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Make Hay While the Sun Shines!!

Summertime + Sunshine = Time to Make Hay!

It is that time of year again. Time to fill our hayloft with the smell of freshly cut grass hay!

When the grass dies and our New Hampshire land gets covered up with ice and snow it is crucial to have an ample supply of hay for our horses, cows, sheep and goats. As farmers, we embrace the hard work that comes with unloading and stacking the hay in the summer heat because we know the animals will be well fed once the cold weather sets in.

Hay delivery at East Hill FarmFor many years we have been getting our hay from Jeff, a local dairy farmer who lives a few towns away. He has beautiful rolling hayfields with the best type of grass for our animals nutrition; orchard grass, timothy, alfalfa and clover.

The weather determines when a farmer can start the haymaking process which typically is a three day process.  Day one, the hay is cut in the morning. That same afternoon the freshly cut hay will get tedded.  This process “fluffs” the hay up off the ground to help the drying process. Day two after the sun has dried off any dew from the previous night the hay will get tedded two more times throughout the day. Again, after the dew evaporates on day three the hay is then raked into windrows and baled. The finished product is a 50 pound dry bale of green hay, bale by bale it is loaded onto a trailer, strapped on tight for the drive, and delivered to the barn for dry storage!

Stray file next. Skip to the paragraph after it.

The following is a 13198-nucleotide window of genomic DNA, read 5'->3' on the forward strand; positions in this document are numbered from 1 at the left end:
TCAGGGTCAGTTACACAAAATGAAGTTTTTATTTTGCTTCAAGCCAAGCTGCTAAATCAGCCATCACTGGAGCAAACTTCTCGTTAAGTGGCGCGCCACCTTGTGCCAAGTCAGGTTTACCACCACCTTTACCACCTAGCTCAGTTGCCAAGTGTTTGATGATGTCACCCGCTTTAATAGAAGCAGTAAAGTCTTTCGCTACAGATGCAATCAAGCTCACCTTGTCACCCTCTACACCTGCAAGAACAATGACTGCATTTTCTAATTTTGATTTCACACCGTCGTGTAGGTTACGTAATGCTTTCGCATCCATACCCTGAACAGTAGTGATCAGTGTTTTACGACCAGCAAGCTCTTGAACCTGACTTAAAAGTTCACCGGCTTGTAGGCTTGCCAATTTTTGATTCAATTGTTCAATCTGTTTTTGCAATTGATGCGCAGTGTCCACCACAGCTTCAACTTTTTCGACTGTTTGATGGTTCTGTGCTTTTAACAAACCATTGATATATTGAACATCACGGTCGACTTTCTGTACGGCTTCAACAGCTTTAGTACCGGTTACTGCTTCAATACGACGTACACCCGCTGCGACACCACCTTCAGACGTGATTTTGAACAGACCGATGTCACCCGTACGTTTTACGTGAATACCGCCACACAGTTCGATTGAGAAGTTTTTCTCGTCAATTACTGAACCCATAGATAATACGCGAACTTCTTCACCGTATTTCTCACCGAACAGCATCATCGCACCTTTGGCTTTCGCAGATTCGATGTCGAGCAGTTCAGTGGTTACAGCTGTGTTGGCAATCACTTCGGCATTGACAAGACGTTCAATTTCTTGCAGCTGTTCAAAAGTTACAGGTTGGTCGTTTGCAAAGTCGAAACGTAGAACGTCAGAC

Stacks of hay at East Hill FarmJeff delivers just over 200 bales at a time. We try to have at least three people up in the hayloft to help with the throwing, lugging and stacking! It is HOT in the hayloft and we all get a really good workout!

Throwing hay at East Hill FarmYou can check our progress over the summer by taking a walk into the loft to see the stacks of bales.

Have you ever been Hay Jumping at East Hill Farm?

 

 

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2 Responses to Make Hay While the Sun Shines!!

  1. Marilyn F. July 5, 2016 at 9:39 am #

    I’ll bet all that fresh hay smells good! Its great to hear about the haying process. It is hard work indeed. I am also in awe of the arched construction of your barn’s hayloft roof/ceiling. It looks very sturdy. Thanks for sharing.

  2. Sharon and David Liljedahl July 8, 2016 at 1:34 pm #

    Our three kids when younger all did hay jumping in the barn!! Great article!!

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